Staying bedridden, feverish and wacky, is not a bright prospect, especially during the holiday season. There are a few precautions you can take to protect yourself against winter viruses. Gastroenteritis – How to protect yourself from Cold Flu?
- Why are we more vulnerable to viruses in winter?
- What to know to limit the risk of contamination
- Get the flu shot
- Beware of sanitizing sprays
Like every year, autumn and winter often come down to a giant slalom between colds, flu and gastroenteritis, the game of avoiding one so as not to fall into the clutches of the other.
Everything begins in fact around October with the first attacks of respiratory viruses, mainly rhinoviruses. These cold providers then give way to the flu, whose epidemic usually starts during the Christmas holidays and continues until March-April. For children, the bronchiolitis season, caused by the respiratory syncytial virus, begins between October and November.
Why are we more vulnerable to viruses in winter?
“Respiratory viruses, like the flu virus, are more resistant when temperatures are low. They survive longer. There is, therefore, a greater risk of infection, ” say experts.
In this season, humans are easy prey for microbes.
“The cold lowers our immune defences and irritates the nasal mucosa, which makes us more susceptible to infections,” confirms the biologist. Another favourable factor: promiscuity. Cold, wind and humidity encourage us to protect ourselves in confined and often poorly ventilated places. This is equivalent to shutting yourself up in a culture broth.
How to protect yourself from Cold Flu
What to know to limit the risk of contamination
- Firstly, respiratory viruses, but also gastroenteritis viruses, transmits by coughing, sneezing and by contact with contaminated hands. Small, simple gestures allow you to protect yourself effectively.
- Secondly, Wash your hands regularly with soap and water, or outside with an alcoholic solution.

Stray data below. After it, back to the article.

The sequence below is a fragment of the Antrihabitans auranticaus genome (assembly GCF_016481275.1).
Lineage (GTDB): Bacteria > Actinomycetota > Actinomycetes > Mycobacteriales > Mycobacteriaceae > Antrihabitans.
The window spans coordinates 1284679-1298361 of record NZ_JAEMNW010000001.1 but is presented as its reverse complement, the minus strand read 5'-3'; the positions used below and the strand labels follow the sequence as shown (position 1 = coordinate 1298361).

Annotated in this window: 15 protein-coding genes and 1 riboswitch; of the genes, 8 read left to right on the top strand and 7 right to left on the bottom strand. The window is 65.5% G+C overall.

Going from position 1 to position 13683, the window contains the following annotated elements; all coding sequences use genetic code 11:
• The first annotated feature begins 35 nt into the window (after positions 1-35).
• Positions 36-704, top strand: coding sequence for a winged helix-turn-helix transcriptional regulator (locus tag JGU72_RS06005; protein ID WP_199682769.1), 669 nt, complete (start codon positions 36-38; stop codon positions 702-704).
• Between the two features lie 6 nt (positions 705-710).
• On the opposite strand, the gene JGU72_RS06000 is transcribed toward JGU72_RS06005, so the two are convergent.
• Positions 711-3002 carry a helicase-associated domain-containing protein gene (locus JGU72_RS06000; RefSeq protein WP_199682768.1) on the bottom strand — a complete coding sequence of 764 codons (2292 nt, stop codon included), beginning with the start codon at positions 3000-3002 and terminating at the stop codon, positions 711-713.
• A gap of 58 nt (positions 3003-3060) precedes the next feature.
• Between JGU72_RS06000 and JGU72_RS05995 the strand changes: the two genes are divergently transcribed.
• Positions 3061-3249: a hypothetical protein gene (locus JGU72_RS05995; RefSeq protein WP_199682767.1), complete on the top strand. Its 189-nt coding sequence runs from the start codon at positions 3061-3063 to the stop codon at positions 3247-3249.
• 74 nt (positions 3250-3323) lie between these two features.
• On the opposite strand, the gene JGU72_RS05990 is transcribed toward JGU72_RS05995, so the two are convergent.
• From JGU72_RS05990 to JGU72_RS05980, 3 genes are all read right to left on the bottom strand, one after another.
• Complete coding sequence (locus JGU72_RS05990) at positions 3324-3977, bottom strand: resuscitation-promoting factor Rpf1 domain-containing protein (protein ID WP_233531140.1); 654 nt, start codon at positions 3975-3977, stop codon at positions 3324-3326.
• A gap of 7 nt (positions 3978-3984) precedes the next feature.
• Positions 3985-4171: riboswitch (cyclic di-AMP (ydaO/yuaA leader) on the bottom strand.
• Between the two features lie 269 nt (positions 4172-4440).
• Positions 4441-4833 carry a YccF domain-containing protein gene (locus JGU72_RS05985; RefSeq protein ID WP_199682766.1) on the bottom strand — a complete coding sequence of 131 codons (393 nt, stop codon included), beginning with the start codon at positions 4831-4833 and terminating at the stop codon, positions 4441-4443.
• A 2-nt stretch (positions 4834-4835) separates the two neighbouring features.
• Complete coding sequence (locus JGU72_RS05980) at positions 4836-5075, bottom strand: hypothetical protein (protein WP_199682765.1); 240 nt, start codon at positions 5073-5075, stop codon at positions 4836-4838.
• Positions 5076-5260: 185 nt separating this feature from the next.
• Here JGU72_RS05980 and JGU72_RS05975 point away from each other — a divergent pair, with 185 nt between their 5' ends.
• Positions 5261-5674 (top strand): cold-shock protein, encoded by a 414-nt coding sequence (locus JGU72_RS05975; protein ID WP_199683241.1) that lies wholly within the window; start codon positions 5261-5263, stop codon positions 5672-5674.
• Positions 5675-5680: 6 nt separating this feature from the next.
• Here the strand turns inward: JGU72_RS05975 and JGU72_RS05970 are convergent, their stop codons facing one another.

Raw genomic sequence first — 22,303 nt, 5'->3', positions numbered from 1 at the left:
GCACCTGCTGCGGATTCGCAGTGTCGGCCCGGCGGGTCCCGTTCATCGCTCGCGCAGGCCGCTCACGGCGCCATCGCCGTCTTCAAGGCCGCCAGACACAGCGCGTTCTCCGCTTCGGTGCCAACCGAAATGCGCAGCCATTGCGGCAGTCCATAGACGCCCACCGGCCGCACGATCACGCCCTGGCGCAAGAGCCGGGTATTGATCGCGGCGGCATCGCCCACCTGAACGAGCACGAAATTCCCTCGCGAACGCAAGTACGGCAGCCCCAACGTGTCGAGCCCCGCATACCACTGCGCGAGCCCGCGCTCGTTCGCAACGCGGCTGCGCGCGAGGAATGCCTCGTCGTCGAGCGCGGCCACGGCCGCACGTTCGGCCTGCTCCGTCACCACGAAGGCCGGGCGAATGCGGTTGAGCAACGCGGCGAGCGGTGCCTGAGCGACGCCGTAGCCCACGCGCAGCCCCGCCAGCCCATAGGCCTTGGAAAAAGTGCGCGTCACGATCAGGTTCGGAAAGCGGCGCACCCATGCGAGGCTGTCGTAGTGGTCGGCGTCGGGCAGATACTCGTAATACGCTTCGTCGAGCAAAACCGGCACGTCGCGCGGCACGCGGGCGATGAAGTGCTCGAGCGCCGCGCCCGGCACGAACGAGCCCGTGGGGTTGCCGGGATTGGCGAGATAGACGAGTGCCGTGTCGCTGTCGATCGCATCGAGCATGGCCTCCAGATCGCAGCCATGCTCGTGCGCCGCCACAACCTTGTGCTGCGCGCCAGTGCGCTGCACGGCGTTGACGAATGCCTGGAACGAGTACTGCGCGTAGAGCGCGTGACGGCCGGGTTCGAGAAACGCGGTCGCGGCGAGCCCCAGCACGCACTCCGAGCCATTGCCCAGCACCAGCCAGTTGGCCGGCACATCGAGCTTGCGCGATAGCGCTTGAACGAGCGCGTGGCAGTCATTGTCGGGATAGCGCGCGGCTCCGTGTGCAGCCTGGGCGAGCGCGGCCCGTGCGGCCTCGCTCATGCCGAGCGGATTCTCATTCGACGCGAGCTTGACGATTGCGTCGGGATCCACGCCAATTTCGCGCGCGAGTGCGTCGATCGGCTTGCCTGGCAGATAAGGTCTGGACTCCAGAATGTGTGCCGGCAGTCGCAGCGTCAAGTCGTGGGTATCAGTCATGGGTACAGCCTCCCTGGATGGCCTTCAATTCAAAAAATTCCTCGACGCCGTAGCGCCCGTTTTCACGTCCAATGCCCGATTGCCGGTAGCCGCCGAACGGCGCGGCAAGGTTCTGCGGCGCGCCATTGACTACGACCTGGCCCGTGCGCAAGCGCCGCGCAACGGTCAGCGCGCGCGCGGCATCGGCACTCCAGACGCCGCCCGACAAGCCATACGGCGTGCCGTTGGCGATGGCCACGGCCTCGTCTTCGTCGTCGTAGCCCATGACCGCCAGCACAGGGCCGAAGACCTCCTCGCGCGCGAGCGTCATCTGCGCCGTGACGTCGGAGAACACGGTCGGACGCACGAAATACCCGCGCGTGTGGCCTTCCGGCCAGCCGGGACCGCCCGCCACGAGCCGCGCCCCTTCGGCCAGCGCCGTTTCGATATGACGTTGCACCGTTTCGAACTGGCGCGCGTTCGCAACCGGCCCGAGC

- Thirdly, put your hand in front of your mouth or in front of your nose when coughing or sneezing.
- Whatever the weather, continue to ventilate your home, morning and evening.
- Blow your nose. As the nasal mucosa acts as an air filter, it retains dust and pollution. This is why experts recommend “blowing your nose every morning, one nostril after the other, but not too hard not to propel the microbes towards the sinuses and the ears”.
- Lastly, Change your toothbrush after infection, flu, sore throat or simple nasopharyngitis. As the toothbrush stays wet after being rinsed. It provides an environment favourable to the proliferation of microbes.
- How to protect yourself from Cold Flu
Consider getting the flu shot
It is true that prevention messages are blurred by the relative ineffectiveness of certain editions of the vaccine (as in 2014-2015). The composition of the vaccine is determined each year by the World Health Organization according to the circulating influenza viruses.
Beware of sanitizing sprays
It is tempting to spray deodorants and other “sanitisers” to purify your home. But scientific studies show that these sprays can be harmful to health.
“We have shown that regular use of sprays for household use, especially against bad odours, is associated with a higher number of asthma symptoms in women. “
Exposed during pregnancy, their children are at a higher risk of having respiratory symptoms. The problem could come from perfumes and their diffusion in aerosol . The volatile organic compounds thus propelled into the air penetrate deep into the respiratory tract. Particularly irritating, these fine particles would also impair cardiac function.
How to protect yourself from Cold Flu
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